Background Huntington disease (HD) is an autosomal dominant neurodegenerative disorder characterised by motor, cognitive, and psychiatric symptoms. HD is caused by a CAG repeat expansion in the huntingtin (HTT) gene resulting in the production of mutant huntingtin (mHTT). Caspase-6 (C6) is a protease that plays a central role in programmed cell death and has recently been implicated in several neurodegenerative diseases. Increased C6 activation is observed in human HD brains and in mouse models of HD, and genetic or peptide inhibition of C6 activity protects neurons from degeneration. C6 is one of several proteases that cleaves mHTT, and our lab has previously demonstrated that preventing C6-mediated cleavage of mHTT at the 586 amino acid site preserves striatal volume and rescues cognitive and motor deficits in the YAC128 mouse model of HD. These data point to an essential role for C6 in the pathogenesis of HD and provide a rationale for the inhibition of C6 as a therapeutic approach.
Aim The goal of this study is to investigate the effects of genetically knocking out C6 in adulthood on the phenotype of the YAC128 mouse model of HD.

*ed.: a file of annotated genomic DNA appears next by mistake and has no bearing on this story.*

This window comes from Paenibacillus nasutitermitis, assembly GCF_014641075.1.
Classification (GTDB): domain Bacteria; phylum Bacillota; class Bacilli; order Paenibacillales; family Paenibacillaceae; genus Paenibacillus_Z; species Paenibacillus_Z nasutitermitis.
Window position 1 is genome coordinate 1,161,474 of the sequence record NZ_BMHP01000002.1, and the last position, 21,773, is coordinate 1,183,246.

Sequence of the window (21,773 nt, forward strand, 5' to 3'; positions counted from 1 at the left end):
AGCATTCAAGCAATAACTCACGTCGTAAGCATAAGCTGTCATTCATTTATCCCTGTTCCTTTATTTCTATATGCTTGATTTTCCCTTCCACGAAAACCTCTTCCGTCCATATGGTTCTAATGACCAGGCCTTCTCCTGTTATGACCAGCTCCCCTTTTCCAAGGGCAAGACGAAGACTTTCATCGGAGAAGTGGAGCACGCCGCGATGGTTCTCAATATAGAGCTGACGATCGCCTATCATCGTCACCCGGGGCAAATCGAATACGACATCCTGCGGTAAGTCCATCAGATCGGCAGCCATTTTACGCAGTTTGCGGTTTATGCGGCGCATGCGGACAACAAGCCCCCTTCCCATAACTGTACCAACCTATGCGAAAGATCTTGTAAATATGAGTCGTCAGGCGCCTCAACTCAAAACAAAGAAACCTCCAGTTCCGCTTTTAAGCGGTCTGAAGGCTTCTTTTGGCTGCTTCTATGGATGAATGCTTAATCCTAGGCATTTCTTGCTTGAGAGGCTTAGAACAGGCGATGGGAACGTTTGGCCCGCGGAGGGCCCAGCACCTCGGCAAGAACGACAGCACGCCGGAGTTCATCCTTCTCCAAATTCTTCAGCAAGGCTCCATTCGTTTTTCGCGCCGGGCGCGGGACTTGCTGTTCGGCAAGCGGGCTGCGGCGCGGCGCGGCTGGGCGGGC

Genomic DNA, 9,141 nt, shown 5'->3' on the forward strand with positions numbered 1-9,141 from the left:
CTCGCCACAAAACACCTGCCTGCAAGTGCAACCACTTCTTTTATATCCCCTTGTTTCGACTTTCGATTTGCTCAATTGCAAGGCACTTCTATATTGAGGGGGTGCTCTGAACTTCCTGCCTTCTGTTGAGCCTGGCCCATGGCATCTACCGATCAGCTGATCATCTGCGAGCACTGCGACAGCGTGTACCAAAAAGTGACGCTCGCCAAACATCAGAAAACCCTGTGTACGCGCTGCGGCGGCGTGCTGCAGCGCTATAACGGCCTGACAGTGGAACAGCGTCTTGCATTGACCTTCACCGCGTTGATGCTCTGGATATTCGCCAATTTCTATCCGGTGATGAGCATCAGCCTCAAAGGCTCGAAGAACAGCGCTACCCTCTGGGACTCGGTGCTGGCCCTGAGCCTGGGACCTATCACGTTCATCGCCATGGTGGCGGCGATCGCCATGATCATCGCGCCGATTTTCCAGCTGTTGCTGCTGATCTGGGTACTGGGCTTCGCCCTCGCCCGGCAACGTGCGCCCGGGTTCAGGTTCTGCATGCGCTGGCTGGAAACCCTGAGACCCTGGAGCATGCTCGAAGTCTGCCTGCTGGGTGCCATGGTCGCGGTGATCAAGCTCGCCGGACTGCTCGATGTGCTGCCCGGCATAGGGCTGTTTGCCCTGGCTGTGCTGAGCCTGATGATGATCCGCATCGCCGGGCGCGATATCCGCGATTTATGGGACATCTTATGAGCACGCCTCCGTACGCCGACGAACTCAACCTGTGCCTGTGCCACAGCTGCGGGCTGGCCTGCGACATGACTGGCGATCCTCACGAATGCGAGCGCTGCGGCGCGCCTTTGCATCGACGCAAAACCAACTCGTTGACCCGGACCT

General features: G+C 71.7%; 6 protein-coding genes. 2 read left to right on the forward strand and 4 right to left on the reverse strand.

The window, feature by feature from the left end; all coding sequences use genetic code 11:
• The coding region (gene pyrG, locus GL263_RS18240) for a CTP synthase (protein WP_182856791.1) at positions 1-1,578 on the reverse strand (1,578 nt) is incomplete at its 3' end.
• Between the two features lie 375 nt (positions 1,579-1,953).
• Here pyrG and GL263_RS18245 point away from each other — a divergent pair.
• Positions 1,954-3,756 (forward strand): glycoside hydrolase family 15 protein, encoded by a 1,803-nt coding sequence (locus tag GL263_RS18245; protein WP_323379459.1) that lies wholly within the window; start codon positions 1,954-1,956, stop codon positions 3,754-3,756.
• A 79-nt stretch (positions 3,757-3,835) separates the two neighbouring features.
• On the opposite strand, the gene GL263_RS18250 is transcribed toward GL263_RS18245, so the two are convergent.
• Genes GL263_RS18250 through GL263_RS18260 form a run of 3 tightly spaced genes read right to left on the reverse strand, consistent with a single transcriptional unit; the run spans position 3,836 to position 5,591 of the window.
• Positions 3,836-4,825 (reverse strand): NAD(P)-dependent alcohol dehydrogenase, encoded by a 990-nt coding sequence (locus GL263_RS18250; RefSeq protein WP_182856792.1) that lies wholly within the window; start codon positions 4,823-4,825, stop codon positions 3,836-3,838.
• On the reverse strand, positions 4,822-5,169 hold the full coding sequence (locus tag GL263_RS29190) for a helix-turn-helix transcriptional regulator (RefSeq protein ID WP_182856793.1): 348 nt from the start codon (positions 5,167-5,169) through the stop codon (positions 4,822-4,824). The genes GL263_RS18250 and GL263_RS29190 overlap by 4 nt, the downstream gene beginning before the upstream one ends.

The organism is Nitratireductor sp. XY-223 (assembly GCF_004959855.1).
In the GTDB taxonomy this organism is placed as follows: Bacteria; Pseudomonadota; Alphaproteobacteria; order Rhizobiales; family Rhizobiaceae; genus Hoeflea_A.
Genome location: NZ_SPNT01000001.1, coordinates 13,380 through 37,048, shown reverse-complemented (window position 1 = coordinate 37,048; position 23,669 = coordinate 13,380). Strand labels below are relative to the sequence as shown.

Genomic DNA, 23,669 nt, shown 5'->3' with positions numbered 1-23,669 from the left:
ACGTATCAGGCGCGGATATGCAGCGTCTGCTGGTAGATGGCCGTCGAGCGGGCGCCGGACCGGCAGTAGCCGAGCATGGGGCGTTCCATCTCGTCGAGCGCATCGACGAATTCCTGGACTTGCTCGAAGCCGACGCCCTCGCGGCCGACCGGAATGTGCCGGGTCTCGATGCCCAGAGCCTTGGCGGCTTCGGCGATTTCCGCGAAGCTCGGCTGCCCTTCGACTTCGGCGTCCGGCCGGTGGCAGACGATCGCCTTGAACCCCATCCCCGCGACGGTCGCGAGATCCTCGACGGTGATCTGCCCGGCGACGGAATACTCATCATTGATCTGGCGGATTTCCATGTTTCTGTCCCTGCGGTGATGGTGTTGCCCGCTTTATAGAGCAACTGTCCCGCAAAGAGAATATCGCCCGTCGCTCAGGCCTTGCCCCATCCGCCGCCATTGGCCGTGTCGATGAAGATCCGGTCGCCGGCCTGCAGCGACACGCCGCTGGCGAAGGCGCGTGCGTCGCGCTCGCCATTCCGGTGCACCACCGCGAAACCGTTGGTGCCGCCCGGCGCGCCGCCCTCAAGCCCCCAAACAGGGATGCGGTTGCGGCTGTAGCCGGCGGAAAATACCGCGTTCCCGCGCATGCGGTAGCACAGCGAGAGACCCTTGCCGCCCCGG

Method Excision of the C6 gene in YAC128 mice will be carried out using the Cre/loxP system and by administering tamoxifen at 6 weeks of age. Treated mice will be examined for behavioural, neuropathological and biochemical endpoints.
Results After extensive optimisation of tamoxifen administration, a treatment protocol was established to enable adequate excision of C6 in the brain. Mice have received 19 consecutive days of IP injections at 100mg/kg to induce excision and treated mice will be examined for behavioural, neuropathological and biochemical endpoints.
Conclusions Results from this study will provide insight into the effect of adult C6 inhibition on HD pathogenesis and will further validate C6 as a therapeutic target in HD.
- YAC128 mouse model